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chicory, common chicory, wild chicory, wild succory

Habit Perennials (sometimes flowering first year).
Leaves

blades of basal 5–35+ × 1–8(–12+) cm;

cauline similar, smaller, narrower, distal mostly linear.

Peduncles

mostly 0–2 mm, some narrowly clavate, 12–45(–85+) mm.

Phyllaries

outer 5–6 lance-ovate to lanceolate, 4–7 mm, basally cartilaginous, distally herbaceous, inner 8+ lance-linear to linear, 6–12 mm, herbaceous, all usually with some gland-tipped hairs 0.5–0.8 mm on margins near bases or on abaxial faces toward tips.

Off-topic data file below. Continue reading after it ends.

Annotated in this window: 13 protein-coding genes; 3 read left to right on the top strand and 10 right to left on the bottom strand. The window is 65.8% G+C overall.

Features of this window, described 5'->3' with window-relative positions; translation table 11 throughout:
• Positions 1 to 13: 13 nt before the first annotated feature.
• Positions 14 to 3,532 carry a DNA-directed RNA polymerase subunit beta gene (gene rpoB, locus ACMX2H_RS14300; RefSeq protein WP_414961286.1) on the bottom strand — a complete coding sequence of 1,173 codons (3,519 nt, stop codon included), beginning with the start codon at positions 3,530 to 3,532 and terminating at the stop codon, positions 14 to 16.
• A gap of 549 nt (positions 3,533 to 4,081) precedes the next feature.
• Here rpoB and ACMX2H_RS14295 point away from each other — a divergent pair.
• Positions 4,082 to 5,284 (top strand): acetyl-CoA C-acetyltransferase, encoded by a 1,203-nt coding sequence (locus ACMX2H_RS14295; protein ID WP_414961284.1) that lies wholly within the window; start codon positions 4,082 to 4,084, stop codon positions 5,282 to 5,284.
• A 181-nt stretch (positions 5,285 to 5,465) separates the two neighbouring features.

Cypselae

2–3 mm;

pappi 0.01–0.2 mm.

2n

= 18.

Cichorium intybus

Phenology Flowering Apr–Jul.
Habitat Disturbed sites
Elevation 0–1500 m [0–4900 ft]
Discussion

Leaves of Cichorium intybus are sometimes used as salad greens; the roasted roots are sometimes ground and used as an addition to (or adulterant of) coffee.

(Discussion copyrighted by Flora of North America; reprinted with permission.)

Distribution
from FNA
AR; CA; CT; IA; IL; IN; KS; MA; ME; MI; MO; NC; NH; NV; NY; PA; RI; TX; UT; VT; AB; BC; MB; NB; NL; NS; ON; PE; QC; SK; SPM; Europe; Asia [Introduced in North America; introduced also in Africa, South America]
[WildflowerSearch map]
[BONAP county map]
Parent taxa Asteraceae > tribe Cichorieae > Cichorium
Name authority Linnaeus: Sp. Pl. 2: 813. (1753)
Source Flora of North America vol. 19, p. 222.
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